posted October 28, 2006 at 5:33 am


I don’t think we are calling on him to be above the fray. We are calling on him to acknowledge that he is not above the fray. Exactly.>



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Timbo

posted October 28, 2006 at 7:10 am


Ditto.>



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curiouser and curiouser...

posted October 31, 2006 at 4:29 pm


“the Left-Right debate is failing to resolve our deepest crises,” This point ignores the fact that the “right” have created these crises where NONE exists. Fer example: gay marriage does not “threaten” heterosexual marriages, nor society. It does not need “protecting” nor “defending”, yet because the “right” says they do, there’s a culture war. There IS a fiscal crisis and perhaps that could be ‘resolved’, but the “debate” on it isn’t ahpening much, certainly not while we ‘discuss’ Zippergate III.>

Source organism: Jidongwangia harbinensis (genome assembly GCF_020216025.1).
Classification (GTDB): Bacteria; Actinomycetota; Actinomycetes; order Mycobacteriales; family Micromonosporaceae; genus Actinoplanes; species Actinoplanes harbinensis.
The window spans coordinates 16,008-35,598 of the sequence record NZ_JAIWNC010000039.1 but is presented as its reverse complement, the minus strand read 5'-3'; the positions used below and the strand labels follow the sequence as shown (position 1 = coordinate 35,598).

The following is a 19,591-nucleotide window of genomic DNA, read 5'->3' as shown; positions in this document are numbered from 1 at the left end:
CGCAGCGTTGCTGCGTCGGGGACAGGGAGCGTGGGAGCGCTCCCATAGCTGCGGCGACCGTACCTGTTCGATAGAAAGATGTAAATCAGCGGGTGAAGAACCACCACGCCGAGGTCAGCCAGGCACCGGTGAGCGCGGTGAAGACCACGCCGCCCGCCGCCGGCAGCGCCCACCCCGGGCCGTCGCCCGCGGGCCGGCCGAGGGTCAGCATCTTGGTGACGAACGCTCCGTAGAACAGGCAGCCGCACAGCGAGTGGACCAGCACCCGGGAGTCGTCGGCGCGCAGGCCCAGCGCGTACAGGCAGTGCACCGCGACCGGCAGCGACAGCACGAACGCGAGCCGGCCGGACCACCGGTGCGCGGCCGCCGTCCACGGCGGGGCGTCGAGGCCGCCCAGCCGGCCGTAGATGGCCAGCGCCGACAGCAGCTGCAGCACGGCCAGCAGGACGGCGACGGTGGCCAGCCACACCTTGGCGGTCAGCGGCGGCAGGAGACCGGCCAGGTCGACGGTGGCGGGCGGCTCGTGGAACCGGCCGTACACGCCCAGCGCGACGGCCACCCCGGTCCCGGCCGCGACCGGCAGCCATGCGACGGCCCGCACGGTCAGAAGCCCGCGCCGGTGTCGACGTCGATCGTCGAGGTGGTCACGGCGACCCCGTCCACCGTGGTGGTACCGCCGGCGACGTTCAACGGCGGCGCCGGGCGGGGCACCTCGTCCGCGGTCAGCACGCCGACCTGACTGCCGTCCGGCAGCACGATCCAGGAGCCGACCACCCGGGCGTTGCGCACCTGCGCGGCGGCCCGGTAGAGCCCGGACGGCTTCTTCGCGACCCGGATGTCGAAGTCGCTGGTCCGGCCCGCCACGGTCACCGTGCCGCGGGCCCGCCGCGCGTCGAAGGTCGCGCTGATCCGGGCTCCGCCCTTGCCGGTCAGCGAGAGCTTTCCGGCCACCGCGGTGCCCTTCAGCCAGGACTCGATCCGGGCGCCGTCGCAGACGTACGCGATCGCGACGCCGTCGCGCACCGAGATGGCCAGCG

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Mary F.

posted November 1, 2006 at 1:29 pm